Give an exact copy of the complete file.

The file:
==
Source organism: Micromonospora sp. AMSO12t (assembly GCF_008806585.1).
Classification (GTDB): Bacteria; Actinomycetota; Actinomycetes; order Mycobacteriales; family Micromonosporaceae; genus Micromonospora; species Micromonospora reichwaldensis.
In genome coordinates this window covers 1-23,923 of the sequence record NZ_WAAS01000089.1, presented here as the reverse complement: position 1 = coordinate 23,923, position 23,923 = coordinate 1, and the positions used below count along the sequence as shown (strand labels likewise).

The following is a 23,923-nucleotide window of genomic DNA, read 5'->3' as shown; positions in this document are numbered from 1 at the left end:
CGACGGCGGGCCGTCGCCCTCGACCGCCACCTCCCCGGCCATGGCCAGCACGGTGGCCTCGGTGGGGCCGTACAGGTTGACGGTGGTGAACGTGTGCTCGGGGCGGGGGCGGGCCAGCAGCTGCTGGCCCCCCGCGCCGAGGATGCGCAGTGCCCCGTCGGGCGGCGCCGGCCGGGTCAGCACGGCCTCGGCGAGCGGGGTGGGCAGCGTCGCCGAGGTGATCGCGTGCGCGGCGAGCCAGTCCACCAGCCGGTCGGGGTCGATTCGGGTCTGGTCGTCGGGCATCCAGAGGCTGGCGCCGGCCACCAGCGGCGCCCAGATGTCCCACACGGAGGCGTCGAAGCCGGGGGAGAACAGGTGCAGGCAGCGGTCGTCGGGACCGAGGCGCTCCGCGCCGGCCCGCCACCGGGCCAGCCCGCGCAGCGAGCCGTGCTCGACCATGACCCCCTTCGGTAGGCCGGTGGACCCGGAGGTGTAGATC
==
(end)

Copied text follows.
Source organism: Micromonospora sp. AMSO12t (assembly GCF_008806585.1).
Classification (GTDB): Bacteria; Actinomycetota; Actinomycetes; order Mycobacteriales; family Micromonosporaceae; genus Micromonospora; species Micromonospora reichwaldensis.
In genome coordinates this window covers 1-23,923 of the sequence record NZ_WAAS01000089.1, presented here as the reverse complement: position 1 = coordinate 23,923, position 23,923 = coordinate 1, and the positions used below count along the sequence as shown (strand labels likewise).

The following is a 23,923-nucleotide window of genomic DNA, read 5'->3' as shown; positions in this document are numbered from 1 at the left end:
CGACGGCGGGCCGTCGCCCTCGACCGCCACCTCCCCGGCCATGGCCAGCACGGTGGCCTCGGTGGGGCCGTACAGGTTGACGGTGGTGAACGTGTGCTCGGGGCGGGGGCGGGCCAGCAGCTGCTGGCCCCCCGCGCCGAGGATGCGCAGTGCCCCGTCGGGCGGCGCCGGCCGGGTCAGCACGGCCTCGGCGAGCGGGGTGGGCAGCGTCGCCGAGGTGATCGCGTGCGCGGCGAGCCAGTCCACCAGCCGGTCGGGGTCGATTCGGGTCTGGTCGTCGGGCATCCAGAGGCTGGCGCCGGCCACCAGCGGCGCCCAGATGTCCCACACGGAGGCGTCGAAGCCGGGGGAGAACAGGTGCAGGCAGCGGTCGTCGGGACCGAGGCGCTCCGCGCCGGCCCGCCACCGGGCCAGCCCGCGCAGCGAGCCGTGCTCGACCATGACCCCCTTCGGTAGGCCGGTGGACCCGGAGGTGTAGATC